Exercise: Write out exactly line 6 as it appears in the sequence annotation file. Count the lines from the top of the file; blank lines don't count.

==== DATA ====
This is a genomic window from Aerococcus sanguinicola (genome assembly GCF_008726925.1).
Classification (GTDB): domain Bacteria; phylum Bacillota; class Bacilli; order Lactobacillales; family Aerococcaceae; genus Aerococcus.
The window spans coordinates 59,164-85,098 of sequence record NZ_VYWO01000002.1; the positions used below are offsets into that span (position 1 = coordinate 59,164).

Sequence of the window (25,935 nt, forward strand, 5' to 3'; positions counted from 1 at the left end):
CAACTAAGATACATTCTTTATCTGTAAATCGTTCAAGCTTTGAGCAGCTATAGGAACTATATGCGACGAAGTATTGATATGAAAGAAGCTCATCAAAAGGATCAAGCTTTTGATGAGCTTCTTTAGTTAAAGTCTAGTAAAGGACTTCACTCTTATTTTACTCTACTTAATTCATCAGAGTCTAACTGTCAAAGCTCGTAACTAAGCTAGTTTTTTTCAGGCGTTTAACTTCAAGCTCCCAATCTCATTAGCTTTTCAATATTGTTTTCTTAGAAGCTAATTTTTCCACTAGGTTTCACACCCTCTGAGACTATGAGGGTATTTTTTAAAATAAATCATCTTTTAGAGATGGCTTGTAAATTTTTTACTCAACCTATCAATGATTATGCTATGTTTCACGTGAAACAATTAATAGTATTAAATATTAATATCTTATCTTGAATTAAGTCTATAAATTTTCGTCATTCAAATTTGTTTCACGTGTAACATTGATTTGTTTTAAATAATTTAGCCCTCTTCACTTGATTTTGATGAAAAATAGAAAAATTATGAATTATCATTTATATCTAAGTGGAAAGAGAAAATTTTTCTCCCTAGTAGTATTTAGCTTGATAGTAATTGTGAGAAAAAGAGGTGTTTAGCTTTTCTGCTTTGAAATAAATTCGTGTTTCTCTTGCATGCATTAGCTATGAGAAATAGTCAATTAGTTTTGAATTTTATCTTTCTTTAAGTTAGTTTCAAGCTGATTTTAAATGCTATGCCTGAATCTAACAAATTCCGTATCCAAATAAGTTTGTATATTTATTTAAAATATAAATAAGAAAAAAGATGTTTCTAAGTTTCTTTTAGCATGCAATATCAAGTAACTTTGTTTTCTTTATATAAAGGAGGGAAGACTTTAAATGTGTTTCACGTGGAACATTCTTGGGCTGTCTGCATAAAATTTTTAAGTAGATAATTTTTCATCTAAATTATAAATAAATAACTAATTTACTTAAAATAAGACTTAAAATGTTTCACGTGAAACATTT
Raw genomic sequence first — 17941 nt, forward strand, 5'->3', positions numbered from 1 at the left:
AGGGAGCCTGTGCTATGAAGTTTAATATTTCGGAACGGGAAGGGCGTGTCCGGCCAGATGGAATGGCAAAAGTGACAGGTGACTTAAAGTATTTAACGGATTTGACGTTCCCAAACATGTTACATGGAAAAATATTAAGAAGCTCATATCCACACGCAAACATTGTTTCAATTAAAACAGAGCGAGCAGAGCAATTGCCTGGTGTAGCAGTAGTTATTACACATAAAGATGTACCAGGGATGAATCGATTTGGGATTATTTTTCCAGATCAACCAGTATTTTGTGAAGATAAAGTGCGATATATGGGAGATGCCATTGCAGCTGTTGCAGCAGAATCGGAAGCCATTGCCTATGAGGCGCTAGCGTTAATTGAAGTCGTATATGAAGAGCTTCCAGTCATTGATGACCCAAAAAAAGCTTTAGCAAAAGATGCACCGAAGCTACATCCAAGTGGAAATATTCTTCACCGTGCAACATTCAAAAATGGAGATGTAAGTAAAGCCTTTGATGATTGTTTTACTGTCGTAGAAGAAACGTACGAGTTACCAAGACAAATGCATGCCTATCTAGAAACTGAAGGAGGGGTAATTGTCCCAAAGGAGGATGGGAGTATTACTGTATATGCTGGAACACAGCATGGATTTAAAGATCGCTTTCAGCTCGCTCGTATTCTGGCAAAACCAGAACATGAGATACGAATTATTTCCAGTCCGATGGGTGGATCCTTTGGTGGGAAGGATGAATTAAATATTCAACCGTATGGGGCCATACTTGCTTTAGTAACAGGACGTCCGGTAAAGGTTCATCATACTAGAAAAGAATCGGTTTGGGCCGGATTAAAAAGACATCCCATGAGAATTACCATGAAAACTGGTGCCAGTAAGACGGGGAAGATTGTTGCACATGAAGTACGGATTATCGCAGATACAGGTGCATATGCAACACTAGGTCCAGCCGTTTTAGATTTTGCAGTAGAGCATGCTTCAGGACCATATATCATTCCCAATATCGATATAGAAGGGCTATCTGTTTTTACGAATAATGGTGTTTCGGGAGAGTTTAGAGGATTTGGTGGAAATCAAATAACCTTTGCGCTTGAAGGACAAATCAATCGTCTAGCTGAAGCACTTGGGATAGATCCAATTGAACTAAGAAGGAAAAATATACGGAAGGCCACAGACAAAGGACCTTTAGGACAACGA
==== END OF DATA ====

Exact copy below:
Raw genomic sequence first — 17941 nt, forward strand, 5'->3', positions numbered from 1 at the left: